2008
DOI: 10.1590/s1516-635x2008000200006
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Abstract: Two experiments were carried out to assess the efficacy of plant extracts as alternatives for antimicrobial growth promoters in broiler diets. The performance experiment included 1,200 male broilers raised from 1 to 42 days of age. The metabolism experiment used 96 male broilers in the grower phase housed in metabolic cages for total excreta collection. At the end of the metabolism experiment, 24 birds were sacrificed to assess organ morphometrics. In both experiments, the following treatments were applied: co… Show more

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Cited by 101 publications
(61 citation statements)
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References 17 publications
(61 reference statements)
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“…Furthermore, Jamroz et al (2003) reported that herbs and spice extracts have appetite-and digestion-stimulating properties and antimicrobial effects. In contrast, other authors have reported non-significant effects of plant extracts on broiler feed intake and general bird performance (Boutsoglou et al, 2002;Lee et al, 2003a;Barreto et al, 2008). According to Lee et al (2003a), the absence of effects on bird performance may be related to the composition of the basal diet and to the environmental conditions of the experiment.…”
Section: Resultsmentioning
confidence: 88%
“…The discrepancy in this result merits further study. Non-significant effects of plant extract on carcass yield have been reported by various authors (Hernández et al, 2004;Barreto et al, 2008;Aguilar et al, 2013).…”
Section: Resultsmentioning
confidence: 92%
“…In the period of 1 to 21 days ( by Barreto et al (2008), who did not verify any difference in broilers intake when assessing diets containing cinnamon, clove, oregano and pepper extracts, in addition to a control treatment and another with avilamycin addition.…”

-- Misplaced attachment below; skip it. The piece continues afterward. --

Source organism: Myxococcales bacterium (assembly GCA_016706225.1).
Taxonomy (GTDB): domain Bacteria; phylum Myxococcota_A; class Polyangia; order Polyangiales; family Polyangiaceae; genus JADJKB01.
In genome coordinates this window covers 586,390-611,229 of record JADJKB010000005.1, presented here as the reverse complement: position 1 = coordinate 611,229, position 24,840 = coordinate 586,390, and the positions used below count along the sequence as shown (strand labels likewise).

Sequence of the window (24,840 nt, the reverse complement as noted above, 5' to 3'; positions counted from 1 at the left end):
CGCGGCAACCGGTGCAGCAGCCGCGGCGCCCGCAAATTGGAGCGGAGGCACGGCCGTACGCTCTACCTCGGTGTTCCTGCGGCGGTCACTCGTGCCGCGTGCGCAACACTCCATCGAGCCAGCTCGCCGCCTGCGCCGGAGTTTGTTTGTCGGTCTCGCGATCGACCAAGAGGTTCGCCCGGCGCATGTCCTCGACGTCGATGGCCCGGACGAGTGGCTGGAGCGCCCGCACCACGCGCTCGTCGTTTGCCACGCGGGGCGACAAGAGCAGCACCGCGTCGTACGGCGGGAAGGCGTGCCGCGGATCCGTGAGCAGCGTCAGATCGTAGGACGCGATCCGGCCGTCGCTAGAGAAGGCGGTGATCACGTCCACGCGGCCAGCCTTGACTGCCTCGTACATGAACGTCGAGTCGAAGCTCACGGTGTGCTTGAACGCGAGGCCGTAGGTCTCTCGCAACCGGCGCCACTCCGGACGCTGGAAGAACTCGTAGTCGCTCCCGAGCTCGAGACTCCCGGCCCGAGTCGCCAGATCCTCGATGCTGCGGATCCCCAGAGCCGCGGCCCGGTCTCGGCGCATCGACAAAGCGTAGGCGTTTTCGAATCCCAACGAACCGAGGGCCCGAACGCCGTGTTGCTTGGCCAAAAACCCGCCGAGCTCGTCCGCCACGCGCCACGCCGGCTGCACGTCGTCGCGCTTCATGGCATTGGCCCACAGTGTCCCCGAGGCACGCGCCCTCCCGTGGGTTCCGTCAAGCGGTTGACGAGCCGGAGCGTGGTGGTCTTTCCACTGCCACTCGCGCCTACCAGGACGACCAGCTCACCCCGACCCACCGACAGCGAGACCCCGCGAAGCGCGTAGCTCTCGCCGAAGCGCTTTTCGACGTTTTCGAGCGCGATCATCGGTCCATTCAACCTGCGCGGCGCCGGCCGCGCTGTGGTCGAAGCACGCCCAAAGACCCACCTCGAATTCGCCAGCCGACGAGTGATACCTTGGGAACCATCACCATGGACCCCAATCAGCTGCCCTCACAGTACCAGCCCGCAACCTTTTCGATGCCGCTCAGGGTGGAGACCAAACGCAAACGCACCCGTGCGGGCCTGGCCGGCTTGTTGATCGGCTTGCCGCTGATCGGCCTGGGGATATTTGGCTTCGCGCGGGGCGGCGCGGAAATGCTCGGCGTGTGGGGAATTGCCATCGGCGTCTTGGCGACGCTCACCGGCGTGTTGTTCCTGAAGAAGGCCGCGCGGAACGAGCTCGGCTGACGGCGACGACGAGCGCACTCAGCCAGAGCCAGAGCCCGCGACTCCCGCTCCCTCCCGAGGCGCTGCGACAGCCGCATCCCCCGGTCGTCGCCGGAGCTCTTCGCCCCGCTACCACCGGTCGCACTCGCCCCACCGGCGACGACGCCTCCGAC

Section: Resultsmentioning
confidence: 99%
“…No significant effects (P>0.05) were observed with the addition of the herbal extracts on apparent metabolizable energy (AME) and apparent metabolizable energy corrected by nitrogen balance (AMEn) ( Table 7 -Dry matter and energy values of experimental diets expressed on an as fed basis obtained by Lee et al (2003) and Barreto et al (2008), in which no significant differences were found with the addition of extracts containing carvacrol, capsaicin, cinnamaldehyde, thymol, or even avilamycin in the diet. This fact could be attributed to the supply of highly-digestible diets to the animals, in which the increase in digestibility would be almost imperceptible (Barreto et al, 2008). Besides, since the birds utilized in the experiment were in the phase of 14-24 days of age, all their digestive and enzymatic system was developed, hampering the improvement in digestibility through stimulation to increase of the endogenous enzymatic synthesis.…”
Section: Resultsmentioning
confidence: 99%
“…Tais resultados podem ter ocorrido devido à boa qualidade sanitária do ambiente experimental, que não ofereceu desafio. Como descrito em estudos anteriores, é preciso haver elevada pressão de infecção do ambiente para que a atividade antimicrobiana dos extratos vegetais e seus princípios ativos fiquem evidentes (BARRETO et al, 2008;FUKAYAMA et al, 2005;JESUS, 2007;TOLE-DO et al, 2007).…”
Section: Resultsunclassified